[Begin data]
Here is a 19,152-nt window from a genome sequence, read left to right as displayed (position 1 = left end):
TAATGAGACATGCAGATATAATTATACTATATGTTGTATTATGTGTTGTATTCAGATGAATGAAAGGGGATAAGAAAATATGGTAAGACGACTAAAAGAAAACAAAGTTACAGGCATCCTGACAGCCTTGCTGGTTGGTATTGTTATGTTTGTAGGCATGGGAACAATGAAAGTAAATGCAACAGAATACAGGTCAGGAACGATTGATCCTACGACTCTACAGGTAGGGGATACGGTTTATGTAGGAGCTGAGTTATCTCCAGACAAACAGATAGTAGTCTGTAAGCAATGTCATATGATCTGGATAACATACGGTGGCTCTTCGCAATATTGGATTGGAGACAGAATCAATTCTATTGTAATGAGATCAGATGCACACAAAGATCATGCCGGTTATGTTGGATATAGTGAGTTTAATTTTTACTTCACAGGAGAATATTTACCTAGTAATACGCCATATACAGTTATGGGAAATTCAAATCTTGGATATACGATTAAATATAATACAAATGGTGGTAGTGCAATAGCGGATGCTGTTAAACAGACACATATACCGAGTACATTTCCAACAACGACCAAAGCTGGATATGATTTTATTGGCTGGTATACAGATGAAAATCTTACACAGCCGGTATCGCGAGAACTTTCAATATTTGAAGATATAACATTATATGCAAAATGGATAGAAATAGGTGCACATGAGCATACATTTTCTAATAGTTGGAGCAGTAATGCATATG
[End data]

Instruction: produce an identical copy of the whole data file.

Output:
Here is a 19,152-nt window from a genome sequence, read left to right as displayed (position 1 = left end):
TAATGAGACATGCAGATATAATTATACTATATGTTGTATTATGTGTTGTATTCAGATGAATGAAAGGGGATAAGAAAATATGGTAAGACGACTAAAAGAAAACAAAGTTACAGGCATCCTGACAGCCTTGCTGGTTGGTATTGTTATGTTTGTAGGCATGGGAACAATGAAAGTAAATGCAACAGAATACAGGTCAGGAACGATTGATCCTACGACTCTACAGGTAGGGGATACGGTTTATGTAGGAGCTGAGTTATCTCCAGACAAACAGATAGTAGTCTGTAAGCAATGTCATATGATCTGGATAACATACGGTGGCTCTTCGCAATATTGGATTGGAGACAGAATCAATTCTATTGTAATGAGATCAGATGCACACAAAGATCATGCCGGTTATGTTGGATATAGTGAGTTTAATTTTTACTTCACAGGAGAATATTTACCTAGTAATACGCCATATACAGTTATGGGAAATTCAAATCTTGGATATACGATTAAATATAATACAAATGGTGGTAGTGCAATAGCGGATGCTGTTAAACAGACACATATACCGAGTACATTTCCAACAACGACCAAAGCTGGATATGATTTTATTGGCTGGTATACAGATGAAAATCTTACACAGCCGGTATCGCGAGAACTTTCAATATTTGAAGATATAACATTATATGCAAAATGGATAGAAATAGGTGCACATGAGCATACATTTTCTAATAGTTGGAGCAGTAATGCATATG